Tuesday, January 6, 2009

Metal Prices will remain low for 2009, but province's mining companies remain optimistic

Published Saturday January 3rd, 2009

Christopher Anderson is mad about tungsten.

As the vice-president of business development for Geodex Minerals Ltd. (TSX.V:GXM), Anderson helped host a recent industry meet-and-greet to get investors hyped up about the metal, which he said is essential for the construction of any large building.

"We believe that tungsten is one of these new metals at the forefront," Anderson said in a recent interview.

Geodex has been working a tungsten deposit at its Sisson Brook property near Fredericton, which executives hope will one day be among the largest and least expensive open-pit tungsten mines in the world.

The company took a break from drilling last fall due to lack of credit and hunkered down to complete mineralogical studies.

But Anderson said market factors won't impede Geodex from moving forward.

This, despite the crash in metal prices that led to the idling of two northern New Brunswick lead and zinc mines owned by a subsidiary of Blue Note Mining Inc.(TSX.V:BN) in October, and that credit is still scarce.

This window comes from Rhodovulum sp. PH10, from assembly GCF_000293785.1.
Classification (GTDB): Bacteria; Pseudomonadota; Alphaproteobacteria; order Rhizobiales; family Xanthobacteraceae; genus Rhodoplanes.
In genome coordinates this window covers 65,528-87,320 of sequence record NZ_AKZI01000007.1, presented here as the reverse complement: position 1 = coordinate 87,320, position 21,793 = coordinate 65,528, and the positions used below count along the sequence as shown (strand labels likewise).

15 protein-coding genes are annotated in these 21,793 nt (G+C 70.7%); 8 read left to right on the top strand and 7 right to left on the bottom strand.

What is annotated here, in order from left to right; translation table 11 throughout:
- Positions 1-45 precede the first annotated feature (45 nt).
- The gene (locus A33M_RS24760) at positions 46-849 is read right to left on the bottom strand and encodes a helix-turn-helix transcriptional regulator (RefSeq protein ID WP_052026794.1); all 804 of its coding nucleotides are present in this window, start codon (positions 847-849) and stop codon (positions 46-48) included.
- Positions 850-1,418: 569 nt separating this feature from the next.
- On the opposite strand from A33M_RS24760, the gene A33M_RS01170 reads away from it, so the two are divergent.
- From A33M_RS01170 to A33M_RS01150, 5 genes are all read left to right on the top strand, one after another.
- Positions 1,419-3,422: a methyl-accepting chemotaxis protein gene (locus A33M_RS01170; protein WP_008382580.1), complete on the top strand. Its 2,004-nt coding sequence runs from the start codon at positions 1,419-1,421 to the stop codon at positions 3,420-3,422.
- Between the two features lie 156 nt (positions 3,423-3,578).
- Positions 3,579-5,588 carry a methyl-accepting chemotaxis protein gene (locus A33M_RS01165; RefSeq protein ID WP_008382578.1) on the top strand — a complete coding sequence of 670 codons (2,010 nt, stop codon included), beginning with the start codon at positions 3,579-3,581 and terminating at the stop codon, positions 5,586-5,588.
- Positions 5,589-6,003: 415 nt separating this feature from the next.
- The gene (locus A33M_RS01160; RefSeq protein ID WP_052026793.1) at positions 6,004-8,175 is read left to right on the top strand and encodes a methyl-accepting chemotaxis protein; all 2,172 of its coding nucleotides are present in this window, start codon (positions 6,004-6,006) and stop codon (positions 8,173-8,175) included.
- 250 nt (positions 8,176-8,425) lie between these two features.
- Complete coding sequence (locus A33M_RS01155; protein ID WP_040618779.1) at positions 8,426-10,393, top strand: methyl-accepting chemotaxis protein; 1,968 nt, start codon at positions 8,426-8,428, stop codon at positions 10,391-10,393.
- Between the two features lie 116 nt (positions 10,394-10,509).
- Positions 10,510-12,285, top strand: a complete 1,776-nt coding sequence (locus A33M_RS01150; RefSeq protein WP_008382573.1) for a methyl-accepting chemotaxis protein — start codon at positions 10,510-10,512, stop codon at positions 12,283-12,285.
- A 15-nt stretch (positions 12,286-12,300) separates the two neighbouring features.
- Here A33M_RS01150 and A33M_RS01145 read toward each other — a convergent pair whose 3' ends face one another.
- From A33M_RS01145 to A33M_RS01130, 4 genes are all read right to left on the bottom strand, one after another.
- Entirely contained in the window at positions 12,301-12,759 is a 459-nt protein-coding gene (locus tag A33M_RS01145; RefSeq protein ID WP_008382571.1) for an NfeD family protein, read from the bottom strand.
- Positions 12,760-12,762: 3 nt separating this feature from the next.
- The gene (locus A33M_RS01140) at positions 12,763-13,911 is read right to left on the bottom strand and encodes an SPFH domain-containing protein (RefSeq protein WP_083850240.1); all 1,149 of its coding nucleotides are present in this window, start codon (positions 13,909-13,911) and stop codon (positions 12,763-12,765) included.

"We're cashed up and we've got a great deposit. We're trying to work closely with the New Brunswick government to get this up and running," he said.

Anderson's optimism is not unique among mining executives and industry observers.

Experts predict commodity prices won't inch up much before the end of 2009. The industry, though, is eyeing the province's geology in terms of the long-term prospects, which look promising, according to David Plante, the vice-president of New Brunswick's Canadian Manufacturers and Exporters chapter and manager of the New Brunswick Mining Association.

"The mineral industry is going to be the cornerstone of our economy for the next century," Plante said. Read more...

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